One of the features of Glazunov’s music, which sometimes makes it difficult to perceive, Karatygin considered “its relatively low ‘suggestiveness'” or, as the critic explains, “to use Tolstoy’s term, Glazunov’s limited ability to ‘infect’ the listener with the ‘pathetic’ accents of his art.” A personal lyrical feeling is not poured out in Glazunov’s music as violently and directly as, for example, in Tchaikovsky or Rachmaninoff. And at the same time, one can hardly agree with Karatygin that the author’s emotions are “always crushed by a huge thickness of pure technique.” Glazunov’s music is not alien to lyrical warmth and sincerity, breaking through the armor of the most complex and ingenious polyphonic plexuses, but his lyrics retain the features of chaste restraint, clarity and contemplative peace inherent in the entire creative image of the composer. Its melody, devoid of sharp expressive accents, is distinguished by plastic beauty and roundness, evenness and unhurried deployment.

The first thing that arises when listening to Glazunov’s music is a feeling of enveloping density, richness and richness of sound, and only then does the ability to follow the strictly regular development of a complex polyphonic fabric and all the variant changes in the main themes appear. Not the last role in this regard is played by the colorful harmonic language and the rich full-sounding Glazunov orchestra. The orchestral-harmonic thinking of the composer, which was formed under the influence of both his closest Russian predecessors (primarily Borodin and Rimsky-Korsakov), and the author of Der Ring des Nibelungen, also has some individual features. In a conversation about his “Guide to Instrumentation,” Rimsky-Korsakov once remarked: “My orchestration is more transparent and more figurative than that of Alexander Konstantinovich, but on the other hand, there are almost no examples of a “brilliant symphonic tutti,” while Glazunov has just such and such instrumental examples. as much as you like, because, in general, his orchestration is denser and brighter than mine.

Glazunov’s orchestra does not sparkle and shine, shimmering with various colors, like Korsakov’s: its special beauty is in the evenness and gradualness of transitions, creating the impression of a smooth swaying of large, compact sound masses. The composer strove not so much for differentiation and opposition of instrumental timbres, but for their fusion, thinking in large orchestral layers, the comparison of which resembles the change and alternation of registers when playing the organ.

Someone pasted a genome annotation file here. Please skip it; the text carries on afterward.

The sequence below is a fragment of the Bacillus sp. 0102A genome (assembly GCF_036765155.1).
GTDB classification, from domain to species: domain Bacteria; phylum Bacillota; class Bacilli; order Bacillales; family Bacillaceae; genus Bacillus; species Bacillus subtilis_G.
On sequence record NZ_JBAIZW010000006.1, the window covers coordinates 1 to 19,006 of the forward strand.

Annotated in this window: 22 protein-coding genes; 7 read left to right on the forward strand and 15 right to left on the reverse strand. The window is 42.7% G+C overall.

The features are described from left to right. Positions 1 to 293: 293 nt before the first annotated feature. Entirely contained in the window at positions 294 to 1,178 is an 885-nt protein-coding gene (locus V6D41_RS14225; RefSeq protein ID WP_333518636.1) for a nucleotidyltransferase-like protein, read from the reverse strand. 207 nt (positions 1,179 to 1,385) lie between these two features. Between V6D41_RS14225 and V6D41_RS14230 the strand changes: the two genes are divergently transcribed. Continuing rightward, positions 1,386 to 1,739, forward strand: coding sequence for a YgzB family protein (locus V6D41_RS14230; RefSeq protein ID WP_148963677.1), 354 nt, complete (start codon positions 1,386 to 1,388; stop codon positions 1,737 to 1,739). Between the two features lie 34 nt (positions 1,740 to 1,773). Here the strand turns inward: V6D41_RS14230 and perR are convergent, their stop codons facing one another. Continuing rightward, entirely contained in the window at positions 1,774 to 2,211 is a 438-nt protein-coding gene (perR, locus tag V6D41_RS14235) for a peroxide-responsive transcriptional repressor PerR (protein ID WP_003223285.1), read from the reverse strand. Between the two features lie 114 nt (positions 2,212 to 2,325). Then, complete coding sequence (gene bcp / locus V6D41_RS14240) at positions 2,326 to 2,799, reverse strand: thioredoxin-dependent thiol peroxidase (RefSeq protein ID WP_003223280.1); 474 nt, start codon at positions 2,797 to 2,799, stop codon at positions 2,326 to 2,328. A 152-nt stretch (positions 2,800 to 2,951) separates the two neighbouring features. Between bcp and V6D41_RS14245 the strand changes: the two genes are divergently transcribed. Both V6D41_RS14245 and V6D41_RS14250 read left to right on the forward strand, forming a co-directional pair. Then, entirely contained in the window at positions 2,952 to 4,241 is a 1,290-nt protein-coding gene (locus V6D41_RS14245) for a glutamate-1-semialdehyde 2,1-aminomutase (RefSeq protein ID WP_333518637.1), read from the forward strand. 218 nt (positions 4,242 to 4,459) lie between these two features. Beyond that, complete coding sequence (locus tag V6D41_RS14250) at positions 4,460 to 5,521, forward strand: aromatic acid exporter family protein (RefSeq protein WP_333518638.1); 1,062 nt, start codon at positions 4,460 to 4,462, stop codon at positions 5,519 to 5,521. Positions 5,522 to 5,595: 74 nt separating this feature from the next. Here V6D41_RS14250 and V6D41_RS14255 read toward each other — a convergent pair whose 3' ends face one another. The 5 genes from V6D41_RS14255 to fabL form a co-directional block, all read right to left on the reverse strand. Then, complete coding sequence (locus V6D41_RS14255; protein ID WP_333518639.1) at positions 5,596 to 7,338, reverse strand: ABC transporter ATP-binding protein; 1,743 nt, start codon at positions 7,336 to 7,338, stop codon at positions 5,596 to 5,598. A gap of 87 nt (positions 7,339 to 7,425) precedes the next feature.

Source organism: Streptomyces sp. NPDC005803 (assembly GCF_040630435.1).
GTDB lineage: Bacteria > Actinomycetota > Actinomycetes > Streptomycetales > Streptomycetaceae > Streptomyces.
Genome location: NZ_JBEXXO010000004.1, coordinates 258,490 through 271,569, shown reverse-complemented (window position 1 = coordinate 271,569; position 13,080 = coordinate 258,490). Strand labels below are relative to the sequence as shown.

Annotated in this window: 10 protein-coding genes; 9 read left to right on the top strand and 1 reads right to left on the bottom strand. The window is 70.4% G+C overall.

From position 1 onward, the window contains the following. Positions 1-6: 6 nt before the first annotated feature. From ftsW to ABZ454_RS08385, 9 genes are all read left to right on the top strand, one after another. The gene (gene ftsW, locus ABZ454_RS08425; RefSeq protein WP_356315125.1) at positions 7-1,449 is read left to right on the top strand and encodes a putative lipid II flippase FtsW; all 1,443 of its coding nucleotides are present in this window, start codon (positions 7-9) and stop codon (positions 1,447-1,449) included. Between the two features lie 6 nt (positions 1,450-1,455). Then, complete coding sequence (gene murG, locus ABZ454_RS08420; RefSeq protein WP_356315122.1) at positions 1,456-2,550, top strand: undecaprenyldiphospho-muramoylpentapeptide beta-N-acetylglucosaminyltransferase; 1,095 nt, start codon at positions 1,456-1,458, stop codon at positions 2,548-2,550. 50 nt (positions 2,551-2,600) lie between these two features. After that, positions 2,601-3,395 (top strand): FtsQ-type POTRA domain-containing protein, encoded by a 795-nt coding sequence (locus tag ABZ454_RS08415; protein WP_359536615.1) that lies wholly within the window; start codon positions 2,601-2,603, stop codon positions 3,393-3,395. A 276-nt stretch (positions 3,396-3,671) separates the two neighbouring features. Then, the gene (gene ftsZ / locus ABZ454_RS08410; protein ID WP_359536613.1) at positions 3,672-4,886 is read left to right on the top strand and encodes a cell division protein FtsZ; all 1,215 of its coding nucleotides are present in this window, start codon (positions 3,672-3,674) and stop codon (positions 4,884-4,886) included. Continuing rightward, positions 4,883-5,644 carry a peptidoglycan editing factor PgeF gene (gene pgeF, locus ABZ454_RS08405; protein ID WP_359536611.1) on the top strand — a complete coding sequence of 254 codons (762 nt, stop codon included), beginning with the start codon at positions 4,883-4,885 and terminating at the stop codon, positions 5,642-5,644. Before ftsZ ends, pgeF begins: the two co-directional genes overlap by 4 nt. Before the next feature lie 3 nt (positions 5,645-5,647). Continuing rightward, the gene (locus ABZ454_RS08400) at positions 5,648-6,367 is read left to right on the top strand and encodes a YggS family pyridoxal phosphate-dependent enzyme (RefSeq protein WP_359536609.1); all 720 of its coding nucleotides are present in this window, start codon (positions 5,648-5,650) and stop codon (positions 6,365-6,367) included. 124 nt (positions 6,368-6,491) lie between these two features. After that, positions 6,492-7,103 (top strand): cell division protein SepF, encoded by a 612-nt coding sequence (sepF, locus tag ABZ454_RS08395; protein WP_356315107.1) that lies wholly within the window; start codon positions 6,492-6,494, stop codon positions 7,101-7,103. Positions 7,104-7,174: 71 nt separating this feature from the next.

With all the variety of stylistic sources, Glazunov’s work is a fairly integral and organic phenomenon. Despite its inherent features of a well-known academic isolation and detachment from the actual problems of its time, it is able to impress with its inner strength, cheerful optimism and richness of colors, not to mention the great skill and careful thought of all the details.

The composer did not come to this unity and completeness of style immediately. The decade after the First Symphony was for him a period of searching and hard work on himself, wandering among various tasks and goals that attracted him without a certain firm support, and sometimes obvious delusions and failures. Only around the middle of the 90s did he manage to overcome the temptations and temptations that led to one-sided extreme hobbies and enter the broad road of independent creative activity. A relatively short period of ten to twelve years at the turn of the 1905th and 1906th centuries was for Glazunov the period of the highest creative flowering, when most of his best, most mature and significant works were created. Among them are five symphonies (from the Fourth to the Eighth inclusive), the Fourth and Fifth quartets, the Violin Concerto, both piano sonatas, all three ballets and a number of others. Approximately after XNUMX–XNUMX, a noticeable decline in creative activity sets in, which steadily increased until the end of the composer’s life. In part, such a sudden sharp decline in productivity can be explained by external circumstances and, above all, by the large, time-consuming educational, organizational and administrative work that fell on the shoulders of Glazunov in connection with his election to the post of director of the St. Petersburg Conservatory. But there were reasons of an internal order, rooted primarily in a sharp rejection of those latest trends that resolutely and imperiously asserted themselves in the work and in the musical life of the early XNUMXth century, and partly, perhaps, in some personal motives that have not yet been fully elucidated. .

Against the backdrop of developing artistic processes, Glazunov’s positions acquired an increasingly academic and protective character. Almost all European music of the post-Wagnerian time was categorically rejected by him: in the work of Richard Strauss, he did not find anything but “disgusting cacophony”, the French Impressionists were just as alien and antipathetic to him. Of the Russian composers, Glazunov was sympathetic to a certain extent to Scriabin, who was warmly received in the Belyaev circle, admired his Fourth Sonata, but could no longer accept the Poem of Ecstasy, which had a “depressing” effect on him. Even Rimsky-Korsakov was blamed by Glazunov for the fact that in his writings he “to some extent paid tribute to his time.” And absolutely unacceptable for Glazunov was everything that the young Stravinsky and Prokofiev did, not to mention the later musical trends of the 20s.